The Book of Harold: The Illegitimate Son of God

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Overview


The Book of Harold is as profound and deeply respectful a novel as it is irreverent in its wild, often hilarious take on a modern messianic movement in suburbia. The titular and sometimes exasperating hero of this masterful satire is Harold Peeks, a middle-aged suburbanite living a lonely if typical modern life in the outskirts of Houston, Texas. His world feels bland and pointless until one evening at a mundane office party he announces to his stunned co-workers that he is the Second Coming of Christ. Oddly ...
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The Book of Harold: The Illegitimate Son of God

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Overview


The Book of Harold is as profound and deeply respectful a novel as it is irreverent in its wild, often hilarious take on a modern messianic movement in suburbia. The titular and sometimes exasperating hero of this masterful satire is Harold Peeks, a middle-aged suburbanite living a lonely if typical modern life in the outskirts of Houston, Texas. His world feels bland and pointless until one evening at a mundane office party he announces to his stunned co-workers that he is the Second Coming of Christ. Oddly enough, people start to believe him.

Blake Waterson, Harold's closest friend and narrator of the novel, is as skeptical as anyone of this disheveled and disconcertingly bawdy Savior and yet this would-be Judas is compelled to follow Harold on his two-hundred mile walking journey to Austin with a mismatched group of equally puzzled disciples. On the road, this motley crew of witnesses to the holy get to experience misguided converts, violent possums, and the ungrateful recipients of off-kilter healings. They also discover the inherent paradoxes, absurdities, and dangers of spirituality, as they learn that saviors may not have all the answers, and humanity is just as bizarre and beautiful as the beliefs we hold.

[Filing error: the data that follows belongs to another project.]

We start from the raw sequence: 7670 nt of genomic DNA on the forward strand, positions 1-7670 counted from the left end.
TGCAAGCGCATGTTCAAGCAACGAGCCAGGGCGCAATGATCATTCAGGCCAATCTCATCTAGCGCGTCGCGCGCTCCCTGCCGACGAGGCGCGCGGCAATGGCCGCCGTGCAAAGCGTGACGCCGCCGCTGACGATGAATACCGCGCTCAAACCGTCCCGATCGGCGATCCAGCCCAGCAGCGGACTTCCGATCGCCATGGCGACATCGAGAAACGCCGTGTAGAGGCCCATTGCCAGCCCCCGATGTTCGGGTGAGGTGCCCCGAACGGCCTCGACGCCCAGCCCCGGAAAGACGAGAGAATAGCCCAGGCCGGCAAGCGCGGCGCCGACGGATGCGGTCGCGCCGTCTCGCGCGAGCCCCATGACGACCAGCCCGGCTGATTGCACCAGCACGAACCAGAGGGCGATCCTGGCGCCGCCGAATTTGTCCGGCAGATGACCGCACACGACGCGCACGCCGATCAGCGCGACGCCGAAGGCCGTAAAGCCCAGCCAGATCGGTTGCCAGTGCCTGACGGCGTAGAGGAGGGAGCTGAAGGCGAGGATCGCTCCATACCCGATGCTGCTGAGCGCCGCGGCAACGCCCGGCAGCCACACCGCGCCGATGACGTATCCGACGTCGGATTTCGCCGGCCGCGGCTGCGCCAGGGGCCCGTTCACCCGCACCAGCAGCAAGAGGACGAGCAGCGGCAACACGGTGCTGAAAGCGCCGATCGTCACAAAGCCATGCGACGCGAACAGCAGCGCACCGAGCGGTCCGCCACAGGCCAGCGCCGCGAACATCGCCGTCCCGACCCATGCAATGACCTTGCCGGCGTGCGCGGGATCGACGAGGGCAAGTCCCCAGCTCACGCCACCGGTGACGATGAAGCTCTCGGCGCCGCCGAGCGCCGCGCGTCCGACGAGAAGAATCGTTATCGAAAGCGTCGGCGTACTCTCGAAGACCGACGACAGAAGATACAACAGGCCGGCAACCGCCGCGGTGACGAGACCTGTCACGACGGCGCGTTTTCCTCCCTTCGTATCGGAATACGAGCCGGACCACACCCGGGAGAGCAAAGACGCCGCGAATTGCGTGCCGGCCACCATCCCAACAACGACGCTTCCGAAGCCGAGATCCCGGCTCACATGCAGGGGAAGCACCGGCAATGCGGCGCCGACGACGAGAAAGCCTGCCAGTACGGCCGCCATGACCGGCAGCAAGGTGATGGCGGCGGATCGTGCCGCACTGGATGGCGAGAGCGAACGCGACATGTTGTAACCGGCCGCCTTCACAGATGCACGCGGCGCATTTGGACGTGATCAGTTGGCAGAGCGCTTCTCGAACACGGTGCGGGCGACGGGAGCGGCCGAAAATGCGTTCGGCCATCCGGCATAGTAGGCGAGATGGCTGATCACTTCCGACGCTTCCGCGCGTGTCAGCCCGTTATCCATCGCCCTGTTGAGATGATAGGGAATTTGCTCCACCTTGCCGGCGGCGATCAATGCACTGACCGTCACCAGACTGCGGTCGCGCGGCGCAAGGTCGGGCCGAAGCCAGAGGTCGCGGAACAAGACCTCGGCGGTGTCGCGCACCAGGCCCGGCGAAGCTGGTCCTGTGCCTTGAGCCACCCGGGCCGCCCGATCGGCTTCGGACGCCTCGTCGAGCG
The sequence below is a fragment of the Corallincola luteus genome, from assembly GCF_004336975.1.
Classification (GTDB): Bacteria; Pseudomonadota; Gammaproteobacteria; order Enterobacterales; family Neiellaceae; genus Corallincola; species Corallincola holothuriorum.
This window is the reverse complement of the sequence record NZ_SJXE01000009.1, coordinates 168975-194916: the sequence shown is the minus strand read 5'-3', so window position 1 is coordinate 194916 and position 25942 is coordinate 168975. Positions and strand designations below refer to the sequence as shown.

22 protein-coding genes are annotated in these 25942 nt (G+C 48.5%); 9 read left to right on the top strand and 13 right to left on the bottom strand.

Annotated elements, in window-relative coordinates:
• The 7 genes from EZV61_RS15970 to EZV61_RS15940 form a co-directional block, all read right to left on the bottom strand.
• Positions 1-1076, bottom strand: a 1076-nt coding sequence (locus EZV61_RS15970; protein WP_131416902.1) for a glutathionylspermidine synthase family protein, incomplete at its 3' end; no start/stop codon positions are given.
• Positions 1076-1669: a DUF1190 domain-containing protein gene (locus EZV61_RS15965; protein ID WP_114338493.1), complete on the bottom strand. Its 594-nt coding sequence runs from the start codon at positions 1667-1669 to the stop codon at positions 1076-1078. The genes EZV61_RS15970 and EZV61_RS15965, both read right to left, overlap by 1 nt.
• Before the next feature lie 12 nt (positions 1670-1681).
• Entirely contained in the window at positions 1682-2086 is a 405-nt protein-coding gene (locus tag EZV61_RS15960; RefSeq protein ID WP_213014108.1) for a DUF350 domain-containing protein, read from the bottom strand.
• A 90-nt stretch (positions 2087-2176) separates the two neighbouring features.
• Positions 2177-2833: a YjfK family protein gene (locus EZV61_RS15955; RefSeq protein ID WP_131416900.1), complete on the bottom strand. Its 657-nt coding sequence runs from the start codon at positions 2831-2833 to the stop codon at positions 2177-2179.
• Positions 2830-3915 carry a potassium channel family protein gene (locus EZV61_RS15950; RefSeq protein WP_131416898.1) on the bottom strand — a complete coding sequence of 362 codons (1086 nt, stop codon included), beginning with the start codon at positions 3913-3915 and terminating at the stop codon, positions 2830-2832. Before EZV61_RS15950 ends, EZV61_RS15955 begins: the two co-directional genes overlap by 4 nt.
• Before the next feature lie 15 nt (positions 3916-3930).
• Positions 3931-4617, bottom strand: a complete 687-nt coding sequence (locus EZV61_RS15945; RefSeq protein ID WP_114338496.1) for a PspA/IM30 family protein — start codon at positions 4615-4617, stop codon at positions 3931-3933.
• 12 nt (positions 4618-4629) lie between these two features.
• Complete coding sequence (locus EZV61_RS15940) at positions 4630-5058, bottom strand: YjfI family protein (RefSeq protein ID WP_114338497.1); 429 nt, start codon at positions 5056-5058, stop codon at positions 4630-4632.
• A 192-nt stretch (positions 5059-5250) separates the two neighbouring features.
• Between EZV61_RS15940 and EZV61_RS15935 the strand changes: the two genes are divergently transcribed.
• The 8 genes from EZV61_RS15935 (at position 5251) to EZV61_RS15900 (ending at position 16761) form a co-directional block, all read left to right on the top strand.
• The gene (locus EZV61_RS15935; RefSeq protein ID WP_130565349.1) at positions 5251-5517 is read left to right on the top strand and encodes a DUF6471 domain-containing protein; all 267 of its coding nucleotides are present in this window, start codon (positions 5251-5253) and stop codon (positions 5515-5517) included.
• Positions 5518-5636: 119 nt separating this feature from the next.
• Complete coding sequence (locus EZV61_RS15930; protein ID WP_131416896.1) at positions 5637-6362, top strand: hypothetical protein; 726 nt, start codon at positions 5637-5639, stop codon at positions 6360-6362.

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Editorial Reviews

From the Publisher

Praise for The Book of Harold

"A lively and beautifully crafted novel about the anguish of belief."—Kirkus

“I love every word that Owen Egerton writes or utters and The Book of Harold bumps my admiration up to a new level. It takes a brave author to attempt satire these days. But it takes Owen Egerton to make it the wise, hilarious, finely-observed, and, ultimately, compassionate ring-tailed delight that The Book of Harold is.” —Sarah Bird, author of The Gap Year

"Only Owen Egerton can create a new religion around a former computer salesman and make you want to up and take a pilgrimage to Austin with the rest of the Haroldians. Egerton has the gift of walking that fine line between hilarity and heart with grace. Follow." —Elizabeth Crane, author of All This Heavenly Glory

"An engaging exploration of everything ridiculous, horrible, and beautiful that humanity has ever been given or invented about religion, Egerton’s first novelis poignant and entertaining not just for those familiar with the New Testament but for anyone who is familiar with the American lifestyle."—The Hipster Book Club
Praise for Owen Egerton

“Encapsulated in both novel and short-story form, his biting wit and spin on the world make for intelligent humor and foreshadow a long career in the written, spoken, and comedic worlds.” —The Austin Chronicle

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Product Details

  • ISBN-13: 9781593764388
  • Publisher: Soft Skull Press, Inc.
  • Publication date: 5/1/2012
  • Edition description: Original
  • Pages: 240
  • Sales rank: 1,025,466
  • Product dimensions: 5.55 (w) x 8.18 (h) x 0.67 (d)

Meet the Author


Owen Egerton has had a varied yet illustrious career, having worked as a secret fast food inspector, an on-air home shopping host, and a para-church youth leader. He was the co-creator of the award-winning The Sinus Show at the Alamo Drafthouse Theater, and for several years was the artistic director of Austin’s National Comedy Theatre. He currently writes screenplays and performs standup comedy. He lives in Austin.